I think I’m right in saying that nearly everyone feels down sometimes. It’s part of everyday life that things don’t always go smoothly and the usual sense of happiness and well-being evaporates.
And that’s when we feel down. You know what it’s like when someone in the family misunderstands you or angry words are exchanged. And for the rest of the day you might feel anxious or sad.
So, what I’m saying is, we all feel a bit miserable or a bit down in the mouth from time to time. There’s not much you can do about it. But depression is another matter entirely. And studies have shown that depression of some degree is very common among Australian adults, even if figures vary from report to report.
But there is some good news. Even God’s great people became depressed as the Bible shows. So if you feel depressed today, you are in good company.
Health professionals today are very concerned about the growing problem of depression. A National Study of Mental Health and Wellbeing revealed that over 12 months, one in 16 Australian adults would experience clinical depression. Other studies talk of one in five. So whatever is correct, one thing remains consistent: depression and anxiety are the most common of all mental health complaints.
Winston Churchill suffered depression and called it ‘the black dog’. Perhaps you know what he means. I read of a 23-year-old girl who sat down and wrote of her feelings, describing depression as “…walking through life with no sense of being or direction. I travel through my days like a zombie only achieving basic day to day tasks through sheer habit”. It’s an awful feeling, a sense of despair and lack of interest in life. Sufferers lose confidence in themselves and can’t enjoy the good or simple things in life.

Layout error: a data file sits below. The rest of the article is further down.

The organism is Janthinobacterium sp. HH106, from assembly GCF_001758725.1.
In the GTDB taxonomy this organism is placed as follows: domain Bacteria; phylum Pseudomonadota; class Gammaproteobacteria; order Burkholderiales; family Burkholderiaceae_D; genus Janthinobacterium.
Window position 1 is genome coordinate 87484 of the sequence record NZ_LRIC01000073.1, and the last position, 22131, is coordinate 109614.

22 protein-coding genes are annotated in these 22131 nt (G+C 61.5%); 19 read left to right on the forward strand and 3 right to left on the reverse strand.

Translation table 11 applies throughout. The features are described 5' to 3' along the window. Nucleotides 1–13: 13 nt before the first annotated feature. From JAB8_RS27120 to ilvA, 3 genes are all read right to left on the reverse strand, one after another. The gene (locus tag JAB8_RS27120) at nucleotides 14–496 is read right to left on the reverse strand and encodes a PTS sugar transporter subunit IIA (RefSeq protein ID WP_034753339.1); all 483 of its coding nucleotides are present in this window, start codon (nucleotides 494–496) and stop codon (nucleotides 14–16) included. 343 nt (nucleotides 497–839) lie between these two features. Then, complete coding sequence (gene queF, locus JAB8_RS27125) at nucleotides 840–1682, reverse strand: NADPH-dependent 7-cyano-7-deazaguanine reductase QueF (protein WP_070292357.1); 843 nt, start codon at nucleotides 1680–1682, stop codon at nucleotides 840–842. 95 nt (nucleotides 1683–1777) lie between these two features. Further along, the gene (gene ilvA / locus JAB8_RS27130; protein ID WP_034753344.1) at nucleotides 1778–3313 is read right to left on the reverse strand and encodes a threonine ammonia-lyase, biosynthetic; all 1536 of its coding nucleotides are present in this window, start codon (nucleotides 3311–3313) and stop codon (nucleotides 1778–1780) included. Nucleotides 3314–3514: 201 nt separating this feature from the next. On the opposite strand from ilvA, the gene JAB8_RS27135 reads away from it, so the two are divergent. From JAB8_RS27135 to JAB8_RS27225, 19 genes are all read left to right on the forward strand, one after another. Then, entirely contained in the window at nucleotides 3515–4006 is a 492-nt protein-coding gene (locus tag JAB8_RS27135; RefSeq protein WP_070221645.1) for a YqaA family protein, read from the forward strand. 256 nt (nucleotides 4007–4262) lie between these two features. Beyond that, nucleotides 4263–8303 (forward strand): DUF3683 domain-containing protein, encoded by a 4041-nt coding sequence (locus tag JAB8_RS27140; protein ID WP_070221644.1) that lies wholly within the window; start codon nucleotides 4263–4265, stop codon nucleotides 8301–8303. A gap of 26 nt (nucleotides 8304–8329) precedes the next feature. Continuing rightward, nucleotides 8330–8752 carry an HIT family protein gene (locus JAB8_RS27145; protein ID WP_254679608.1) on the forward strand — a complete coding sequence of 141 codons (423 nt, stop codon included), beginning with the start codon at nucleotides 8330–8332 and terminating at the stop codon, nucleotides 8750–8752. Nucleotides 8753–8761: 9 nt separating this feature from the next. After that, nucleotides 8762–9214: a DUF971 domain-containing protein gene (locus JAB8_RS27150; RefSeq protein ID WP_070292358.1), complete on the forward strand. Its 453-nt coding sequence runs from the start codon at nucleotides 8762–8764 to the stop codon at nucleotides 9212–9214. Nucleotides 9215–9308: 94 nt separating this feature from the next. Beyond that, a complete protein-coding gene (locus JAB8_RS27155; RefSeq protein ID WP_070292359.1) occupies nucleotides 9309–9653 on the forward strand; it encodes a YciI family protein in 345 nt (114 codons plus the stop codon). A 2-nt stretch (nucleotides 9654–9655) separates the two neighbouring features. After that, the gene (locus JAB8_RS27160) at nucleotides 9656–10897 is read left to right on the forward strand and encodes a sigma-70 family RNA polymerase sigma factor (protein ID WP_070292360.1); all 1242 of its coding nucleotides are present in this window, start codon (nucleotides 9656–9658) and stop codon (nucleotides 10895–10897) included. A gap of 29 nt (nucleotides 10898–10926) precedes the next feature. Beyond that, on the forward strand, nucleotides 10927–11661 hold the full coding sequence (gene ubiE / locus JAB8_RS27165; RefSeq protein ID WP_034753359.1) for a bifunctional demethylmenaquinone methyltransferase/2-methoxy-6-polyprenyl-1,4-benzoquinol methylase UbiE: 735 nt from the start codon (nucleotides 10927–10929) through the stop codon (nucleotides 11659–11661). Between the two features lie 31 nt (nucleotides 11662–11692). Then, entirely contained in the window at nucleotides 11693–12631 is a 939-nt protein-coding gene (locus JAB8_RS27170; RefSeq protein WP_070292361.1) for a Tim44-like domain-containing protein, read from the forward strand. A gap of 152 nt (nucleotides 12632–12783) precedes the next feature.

God Understands How We Feel
No-one is immune from depression, for it affects people of all ages, including Christians. Some people feel a sense of shame saying I’m a committed Christian and go to church. Yet I still feel depressed. We’re all human, and depression occurs for a variety of reasons including grief, pain, financial crisis, which can strike any of us. Sometimes our mind and emotions become as dysfunctional as our organs and muscles, and we need help. It is not correct to say, Because I am a Christian I will never suffer depression.
Hope 103.2 is proudly supported by
The wonderful fact is that God understands how we feel at times like this. After all, he made us and knows what makes us tick and can help in the dark times of life.
As I read my Bible I read between the lines when thinking of the Apostle Paul. It seems fairly obvious he felt depressed at different times in his life. When working for God in Asia he wrote to the church at Corinth: “We want to remind you, friends, of the trouble we had in the province of Asia. The burdens laid upon us were so great and so heavy that we gave up all hope of staying alive. We felt that the death sentence had been passed on us.” (2 Corinthians 1:8-9 – GNT).
These were difficult days for Paul and his supporters. Another time he was in jail—alone, bored, cold, and probably depressed. In his note to Timothy he asked if his coat and books could be brought to him (2 Timothy 4:13). He needed a lift in spirit and turned to his friends for a bit of comfort.
So in trying to look at this problem, can I suggest that we really can’t base our life on emotions—some people are emotional and others are not.